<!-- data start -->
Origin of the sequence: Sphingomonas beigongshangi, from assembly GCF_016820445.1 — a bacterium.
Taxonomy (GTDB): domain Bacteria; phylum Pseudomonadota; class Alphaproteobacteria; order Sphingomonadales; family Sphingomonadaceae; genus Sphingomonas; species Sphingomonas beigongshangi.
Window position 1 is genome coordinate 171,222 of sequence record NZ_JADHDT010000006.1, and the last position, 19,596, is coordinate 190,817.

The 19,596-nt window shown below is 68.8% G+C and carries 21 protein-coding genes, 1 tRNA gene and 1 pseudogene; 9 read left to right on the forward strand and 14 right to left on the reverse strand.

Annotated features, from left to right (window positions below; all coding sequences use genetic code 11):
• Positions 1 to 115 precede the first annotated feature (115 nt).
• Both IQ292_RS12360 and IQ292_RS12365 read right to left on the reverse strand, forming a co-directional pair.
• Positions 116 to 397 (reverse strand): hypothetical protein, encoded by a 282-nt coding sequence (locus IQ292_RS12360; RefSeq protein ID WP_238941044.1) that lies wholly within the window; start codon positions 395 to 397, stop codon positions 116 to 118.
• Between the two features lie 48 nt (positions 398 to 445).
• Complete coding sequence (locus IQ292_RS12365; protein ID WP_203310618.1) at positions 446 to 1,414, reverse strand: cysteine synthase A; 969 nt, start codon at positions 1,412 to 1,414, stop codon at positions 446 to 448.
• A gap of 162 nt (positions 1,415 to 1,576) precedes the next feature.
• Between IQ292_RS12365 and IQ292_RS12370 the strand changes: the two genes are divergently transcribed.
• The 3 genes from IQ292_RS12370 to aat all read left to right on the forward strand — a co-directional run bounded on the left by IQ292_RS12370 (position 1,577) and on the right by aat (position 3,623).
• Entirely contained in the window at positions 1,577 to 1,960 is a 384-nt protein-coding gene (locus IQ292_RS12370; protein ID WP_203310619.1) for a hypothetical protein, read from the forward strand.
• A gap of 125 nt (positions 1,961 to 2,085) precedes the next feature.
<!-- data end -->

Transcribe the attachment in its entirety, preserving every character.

Origin of the sequence: Sphingomonas beigongshangi, from assembly GCF_016820445.1 — a bacterium.
Taxonomy (GTDB): domain Bacteria; phylum Pseudomonadota; class Alphaproteobacteria; order Sphingomonadales; family Sphingomonadaceae; genus Sphingomonas; species Sphingomonas beigongshangi.
Window position 1 is genome coordinate 171,222 of sequence record NZ_JADHDT010000006.1, and the last position, 19,596, is coordinate 190,817.

The 19,596-nt window shown below is 68.8% G+C and carries 21 protein-coding genes, 1 tRNA gene and 1 pseudogene; 9 read left to right on the forward strand and 14 right to left on the reverse strand.

Annotated features, from left to right (window positions below; all coding sequences use genetic code 11):
• Positions 1 to 115 precede the first annotated feature (115 nt).
• Both IQ292_RS12360 and IQ292_RS12365 read right to left on the reverse strand, forming a co-directional pair.
• Positions 116 to 397 (reverse strand): hypothetical protein, encoded by a 282-nt coding sequence (locus IQ292_RS12360; RefSeq protein ID WP_238941044.1) that lies wholly within the window; start codon positions 395 to 397, stop codon positions 116 to 118.
• Between the two features lie 48 nt (positions 398 to 445).
• Complete coding sequence (locus IQ292_RS12365; protein ID WP_203310618.1) at positions 446 to 1,414, reverse strand: cysteine synthase A; 969 nt, start codon at positions 1,412 to 1,414, stop codon at positions 446 to 448.
• A gap of 162 nt (positions 1,415 to 1,576) precedes the next feature.
• Between IQ292_RS12365 and IQ292_RS12370 the strand changes: the two genes are divergently transcribed.
• The 3 genes from IQ292_RS12370 to aat all read left to right on the forward strand — a co-directional run bounded on the left by IQ292_RS12370 (position 1,577) and on the right by aat (position 3,623).
• Entirely contained in the window at positions 1,577 to 1,960 is a 384-nt protein-coding gene (locus IQ292_RS12370; protein ID WP_203310619.1) for a hypothetical protein, read from the forward strand.
• A gap of 125 nt (positions 1,961 to 2,085) precedes the next feature.